Monday, June 16, 2008

Federal jurists urge high court to hear firefighters’ bias suit

By William Kaempffer
Register Staff
— In what observers describe as a highly unusual development, six judges from a polarized 2nd U.S. Circuit Court of Appeals have urged the U.S. Supreme Court to hear a reverse discrimination lawsuit filed by 20 city firefighters, calling the unchartered legal questions it raises of potential national significance.
The case involves 19 white firefighters and one Hispanic firefighter who sued the city, Mayor John DeStefano Jr. and other city officials in 2004 after the results of two promotional exams were thrown out because too few minorities scored high enough to get promoted.
The city asserted that the exams for lieutenant and captain had a disparate impact on minority firefighters and if the city proceeded with the promotions it would open itself up to potential employment discrimination lawsuits from minorities under Title VII of Civil Rights Act of 1964.
The lawsuit, Ricci v. DeStefano, filed in 2004, asserted that it was race-based politics, and not altruistic motives, that scuttled the exams, and that in doing so, the city instead violated the civil rights of the white firefighters who would have otherwise been promoted.
The case was dismissed in district court, and that decision was upheld in February by a three-judge panel of the 2nd Circuit, which generated the unsuccessful effort by other circuit judges to have the case heard before the entire group of 13.
From a legal standpoint, the dissension at the 2nd Circuit doesn’t change the status of the case, but legal observers say it could bolster the firefighters’ chances to have the case heard by the Supreme Court, which accepts only a minute fraction of petitioned cases.
While the dissenting circuit judges did not take a position on the merits of the firefighters’ claims, they did take issue with what they described as short-shrift attention the appeal got from their colleagues on the panel, which issued a short, unpublished order that "tersely adopted" the district court finding in a case in which lawyers from both sides filed nearly 2,000 pages of documentation and lengthy legal arguments.
"What is not arguable ... is the fact that this Court has failed to grapple with the questions of exceptional importance raised in this appeal," stated 2nd Circuit Judge Jose A. Cabranes, who wrote the dissenting opinion that was signed by five other judges "in the hope that the Supreme Court will resolve the issues of great significance raised by the case."
The judges in the majority countered that some characterizations in Cabranes’ opinion were unfair and mistaken. While Judge Barrington D. Parker agreed the firefighters deserved a thoughtful and careful review of their claims, he said the three-judge panel concluded U.S. District Judge Janet Bond Arterton in New Haven had given them just that in her 48-page decision.
"Nothing more is required," he wrote.
The firefighters’ attorney, Karen Torre, called the break by the six judges a remarkable and healthy development in a case of import to first responders across the country.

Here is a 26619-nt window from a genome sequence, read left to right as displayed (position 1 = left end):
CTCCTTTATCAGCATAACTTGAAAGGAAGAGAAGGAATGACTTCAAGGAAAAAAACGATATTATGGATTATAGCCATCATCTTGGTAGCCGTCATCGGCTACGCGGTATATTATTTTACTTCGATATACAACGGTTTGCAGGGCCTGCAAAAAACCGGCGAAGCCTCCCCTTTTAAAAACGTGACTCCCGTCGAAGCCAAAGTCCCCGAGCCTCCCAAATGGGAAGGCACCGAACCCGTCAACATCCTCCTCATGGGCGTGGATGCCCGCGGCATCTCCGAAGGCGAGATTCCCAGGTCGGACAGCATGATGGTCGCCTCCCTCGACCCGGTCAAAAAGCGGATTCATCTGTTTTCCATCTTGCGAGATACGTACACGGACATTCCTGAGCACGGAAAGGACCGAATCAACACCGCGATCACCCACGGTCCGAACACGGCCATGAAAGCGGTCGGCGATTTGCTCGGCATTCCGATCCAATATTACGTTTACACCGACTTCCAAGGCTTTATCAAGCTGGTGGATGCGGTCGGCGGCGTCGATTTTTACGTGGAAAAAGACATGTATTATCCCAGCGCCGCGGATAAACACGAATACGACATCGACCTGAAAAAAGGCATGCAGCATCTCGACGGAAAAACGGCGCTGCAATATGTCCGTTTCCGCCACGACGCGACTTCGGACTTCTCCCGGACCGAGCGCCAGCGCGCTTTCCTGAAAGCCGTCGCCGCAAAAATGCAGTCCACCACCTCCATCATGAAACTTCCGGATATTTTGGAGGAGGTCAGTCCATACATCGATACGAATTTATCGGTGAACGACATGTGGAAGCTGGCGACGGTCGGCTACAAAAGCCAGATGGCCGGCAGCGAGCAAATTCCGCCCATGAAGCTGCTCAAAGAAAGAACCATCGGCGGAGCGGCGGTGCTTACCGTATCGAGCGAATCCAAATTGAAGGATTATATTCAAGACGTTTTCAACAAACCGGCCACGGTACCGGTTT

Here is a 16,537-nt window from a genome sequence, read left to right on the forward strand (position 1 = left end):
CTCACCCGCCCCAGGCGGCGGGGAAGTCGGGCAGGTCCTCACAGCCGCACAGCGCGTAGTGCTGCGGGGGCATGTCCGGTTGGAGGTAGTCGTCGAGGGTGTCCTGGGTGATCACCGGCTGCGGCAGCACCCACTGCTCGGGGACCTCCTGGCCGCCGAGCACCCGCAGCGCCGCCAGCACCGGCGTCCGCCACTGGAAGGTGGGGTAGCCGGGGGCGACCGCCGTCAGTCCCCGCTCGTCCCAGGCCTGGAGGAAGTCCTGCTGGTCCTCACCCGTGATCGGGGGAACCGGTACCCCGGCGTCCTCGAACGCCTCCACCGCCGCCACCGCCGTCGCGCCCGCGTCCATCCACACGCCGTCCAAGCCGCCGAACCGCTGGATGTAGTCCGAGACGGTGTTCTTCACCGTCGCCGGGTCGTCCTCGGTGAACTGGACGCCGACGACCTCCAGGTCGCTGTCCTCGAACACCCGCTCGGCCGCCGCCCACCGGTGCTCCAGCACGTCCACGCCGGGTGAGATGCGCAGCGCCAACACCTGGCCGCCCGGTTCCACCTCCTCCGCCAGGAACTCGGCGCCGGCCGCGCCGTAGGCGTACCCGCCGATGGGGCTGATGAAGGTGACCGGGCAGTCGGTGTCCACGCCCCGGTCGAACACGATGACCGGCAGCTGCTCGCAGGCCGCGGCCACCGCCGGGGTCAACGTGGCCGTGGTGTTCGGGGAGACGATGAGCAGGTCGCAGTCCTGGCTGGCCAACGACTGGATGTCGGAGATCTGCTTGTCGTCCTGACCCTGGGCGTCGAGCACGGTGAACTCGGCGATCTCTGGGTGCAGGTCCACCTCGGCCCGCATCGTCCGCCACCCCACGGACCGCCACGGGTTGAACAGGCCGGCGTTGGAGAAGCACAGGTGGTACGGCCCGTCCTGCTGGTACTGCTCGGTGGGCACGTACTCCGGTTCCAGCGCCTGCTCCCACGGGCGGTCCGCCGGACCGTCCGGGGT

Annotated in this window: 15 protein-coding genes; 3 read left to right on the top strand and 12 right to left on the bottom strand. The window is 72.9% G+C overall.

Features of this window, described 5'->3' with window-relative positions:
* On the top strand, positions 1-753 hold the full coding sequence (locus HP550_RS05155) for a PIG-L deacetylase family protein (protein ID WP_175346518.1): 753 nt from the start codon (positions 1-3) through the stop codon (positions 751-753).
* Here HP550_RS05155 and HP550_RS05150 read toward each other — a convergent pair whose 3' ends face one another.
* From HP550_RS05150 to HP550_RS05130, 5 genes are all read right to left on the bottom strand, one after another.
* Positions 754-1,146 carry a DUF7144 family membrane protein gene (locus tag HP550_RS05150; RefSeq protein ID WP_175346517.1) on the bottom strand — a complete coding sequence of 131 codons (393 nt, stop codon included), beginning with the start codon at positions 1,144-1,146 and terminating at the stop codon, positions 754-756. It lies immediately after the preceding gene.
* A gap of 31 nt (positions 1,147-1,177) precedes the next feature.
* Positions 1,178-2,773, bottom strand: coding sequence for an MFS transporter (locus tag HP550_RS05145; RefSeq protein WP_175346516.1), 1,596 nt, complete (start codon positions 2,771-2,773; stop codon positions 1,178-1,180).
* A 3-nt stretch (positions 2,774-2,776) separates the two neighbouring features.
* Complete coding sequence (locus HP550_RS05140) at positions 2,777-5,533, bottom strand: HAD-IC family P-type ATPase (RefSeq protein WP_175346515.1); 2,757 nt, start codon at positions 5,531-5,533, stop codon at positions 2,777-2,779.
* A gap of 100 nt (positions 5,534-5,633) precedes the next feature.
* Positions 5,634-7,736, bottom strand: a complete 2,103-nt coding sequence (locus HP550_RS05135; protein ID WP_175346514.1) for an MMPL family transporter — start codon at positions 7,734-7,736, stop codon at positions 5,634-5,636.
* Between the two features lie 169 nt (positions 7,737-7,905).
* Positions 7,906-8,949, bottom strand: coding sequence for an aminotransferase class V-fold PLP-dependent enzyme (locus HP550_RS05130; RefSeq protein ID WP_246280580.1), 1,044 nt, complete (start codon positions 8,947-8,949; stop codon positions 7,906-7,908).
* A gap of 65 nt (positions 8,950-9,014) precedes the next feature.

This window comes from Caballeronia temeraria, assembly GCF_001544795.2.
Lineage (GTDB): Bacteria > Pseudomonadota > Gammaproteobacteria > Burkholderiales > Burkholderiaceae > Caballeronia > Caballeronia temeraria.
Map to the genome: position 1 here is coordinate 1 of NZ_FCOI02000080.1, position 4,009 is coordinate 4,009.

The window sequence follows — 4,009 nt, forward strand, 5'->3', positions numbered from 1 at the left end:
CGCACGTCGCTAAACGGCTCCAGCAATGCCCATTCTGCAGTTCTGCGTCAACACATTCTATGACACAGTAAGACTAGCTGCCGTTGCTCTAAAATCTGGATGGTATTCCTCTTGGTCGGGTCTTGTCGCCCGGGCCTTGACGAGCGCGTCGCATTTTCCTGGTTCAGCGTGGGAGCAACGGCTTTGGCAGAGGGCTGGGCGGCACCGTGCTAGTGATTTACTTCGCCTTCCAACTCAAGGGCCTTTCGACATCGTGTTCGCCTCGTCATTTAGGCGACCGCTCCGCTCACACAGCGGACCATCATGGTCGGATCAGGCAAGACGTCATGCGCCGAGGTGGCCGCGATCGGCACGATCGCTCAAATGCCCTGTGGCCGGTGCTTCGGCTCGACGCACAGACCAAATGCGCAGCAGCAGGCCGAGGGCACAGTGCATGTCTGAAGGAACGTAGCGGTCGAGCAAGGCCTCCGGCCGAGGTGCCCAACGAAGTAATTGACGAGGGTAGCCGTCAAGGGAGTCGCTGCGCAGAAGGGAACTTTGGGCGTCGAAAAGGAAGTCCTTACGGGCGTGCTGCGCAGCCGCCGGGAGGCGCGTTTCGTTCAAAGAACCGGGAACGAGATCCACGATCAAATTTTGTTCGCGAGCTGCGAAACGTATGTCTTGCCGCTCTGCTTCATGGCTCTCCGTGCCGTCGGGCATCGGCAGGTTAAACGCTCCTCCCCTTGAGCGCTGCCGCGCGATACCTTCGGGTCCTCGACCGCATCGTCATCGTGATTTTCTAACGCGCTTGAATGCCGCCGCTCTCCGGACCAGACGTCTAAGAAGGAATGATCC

"No matter what the outcome of this case on its legal merits, the judges’ call for full judicial review, in a responsible and transparent manner, has done much to help restore my clients’ and the public’s confidence in the courts," she said. "We hope the Supreme Court will agree with the dissenters that this case deserves consideration by the nation’s highest court."
Cabranes, who wrote the dissenting opinion, is a well-respected and experienced jurist known as an intellectual judge and not an ideologue, said Hartford-based lawyer Steven Ecker, who specializes in appellate work.
Further, he said, the judge makes a viable argument that the Ricci case, named after lead plaintiff Frank Ricci, warranted more than a summary order, which typically is reserved for clear-cut and uncomplicated cases, which Ricci’s case is not.
"From a purely legal perspective, Ricci is an important case," Ecker said. "It raises complicated, difficult issues that really have not yet been answered by any settled body of existing legal precedent."
The key question to be answered in Ricci is this: Can a municipality disregard the results of a civil service exam, crafted to be race-neutral, on the grounds that the exam yielded too many qualified applicants of one race and not enough of the other.
City spokeswoman Jessica Mayorga declined comment, citing the pending litigation.
The sharply worded dissent is highly unusual in a court generally known for its cohesiveness, observers said.
The last case that generated sharp language, recalled Chester, N.Y., lawyer Stephen Bergstein, who works extensively before the 2nd Circuit, was a Vermont campaign finance case that did, in fact, end up before the Supreme Court. He recalled less than a handful of cases in his 15 years before the court that a circuit judge requested an en banc hearing without either party requesting it.
New Haven-based civil rights attorney John Williams viewed the 2nd Circuit development as unusual, although not unprecedented, and boded well for the plaintiffs that the case might not yet be dead.
"I think it’s highly likely that Karen is going to be going to Washington," he said.

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